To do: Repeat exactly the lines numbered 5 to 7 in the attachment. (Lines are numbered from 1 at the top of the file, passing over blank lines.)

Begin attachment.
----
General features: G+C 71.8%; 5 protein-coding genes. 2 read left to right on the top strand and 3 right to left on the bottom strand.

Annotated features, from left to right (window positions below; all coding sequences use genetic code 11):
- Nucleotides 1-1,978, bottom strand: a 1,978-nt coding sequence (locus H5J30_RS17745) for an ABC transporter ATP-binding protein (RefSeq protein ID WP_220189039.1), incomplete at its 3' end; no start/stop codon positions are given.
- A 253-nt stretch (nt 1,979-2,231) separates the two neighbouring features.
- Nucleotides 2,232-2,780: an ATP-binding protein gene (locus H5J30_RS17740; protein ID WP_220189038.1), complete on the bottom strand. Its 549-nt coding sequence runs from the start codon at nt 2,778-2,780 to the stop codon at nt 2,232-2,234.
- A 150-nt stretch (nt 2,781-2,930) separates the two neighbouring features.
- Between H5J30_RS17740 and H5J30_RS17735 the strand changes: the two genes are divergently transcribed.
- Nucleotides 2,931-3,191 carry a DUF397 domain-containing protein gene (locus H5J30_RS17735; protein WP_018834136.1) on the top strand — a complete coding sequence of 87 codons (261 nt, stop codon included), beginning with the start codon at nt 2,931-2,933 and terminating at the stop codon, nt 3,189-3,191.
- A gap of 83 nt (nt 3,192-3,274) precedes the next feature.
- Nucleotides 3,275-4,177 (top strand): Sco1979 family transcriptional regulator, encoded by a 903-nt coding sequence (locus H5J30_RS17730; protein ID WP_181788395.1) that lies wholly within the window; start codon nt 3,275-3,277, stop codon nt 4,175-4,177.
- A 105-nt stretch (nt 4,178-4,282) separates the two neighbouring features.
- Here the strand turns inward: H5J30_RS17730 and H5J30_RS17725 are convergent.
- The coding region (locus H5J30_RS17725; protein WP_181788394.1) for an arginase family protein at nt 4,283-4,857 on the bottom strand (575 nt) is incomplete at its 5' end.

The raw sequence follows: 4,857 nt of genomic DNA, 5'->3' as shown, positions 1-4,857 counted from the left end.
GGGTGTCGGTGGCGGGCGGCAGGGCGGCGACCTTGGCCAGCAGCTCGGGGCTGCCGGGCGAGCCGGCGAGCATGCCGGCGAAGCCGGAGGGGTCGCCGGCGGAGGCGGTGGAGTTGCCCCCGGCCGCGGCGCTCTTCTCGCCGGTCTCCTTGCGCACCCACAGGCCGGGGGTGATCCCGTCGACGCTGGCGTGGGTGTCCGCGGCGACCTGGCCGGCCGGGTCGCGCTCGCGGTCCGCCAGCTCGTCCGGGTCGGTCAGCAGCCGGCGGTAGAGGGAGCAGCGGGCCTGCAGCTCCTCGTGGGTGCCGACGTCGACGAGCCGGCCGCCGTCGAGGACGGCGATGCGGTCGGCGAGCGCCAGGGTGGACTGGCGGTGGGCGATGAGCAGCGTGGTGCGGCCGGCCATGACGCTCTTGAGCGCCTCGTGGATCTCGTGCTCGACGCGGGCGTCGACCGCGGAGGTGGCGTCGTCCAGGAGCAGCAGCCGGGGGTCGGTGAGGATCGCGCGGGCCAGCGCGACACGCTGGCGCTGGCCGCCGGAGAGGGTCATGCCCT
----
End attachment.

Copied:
- Nucleotides 2,232-2,780: an ATP-binding protein gene (locus H5J30_RS17740; protein ID WP_220189038.1), complete on the bottom strand. Its 549-nt coding sequence runs from the start codon at nt 2,778-2,780 to the stop codon at nt 2,232-2,234.
- A 150-nt stretch (nt 2,781-2,930) separates the two neighbouring features.
- Between H5J30_RS17740 and H5J30_RS17735 the strand changes: the two genes are divergently transcribed.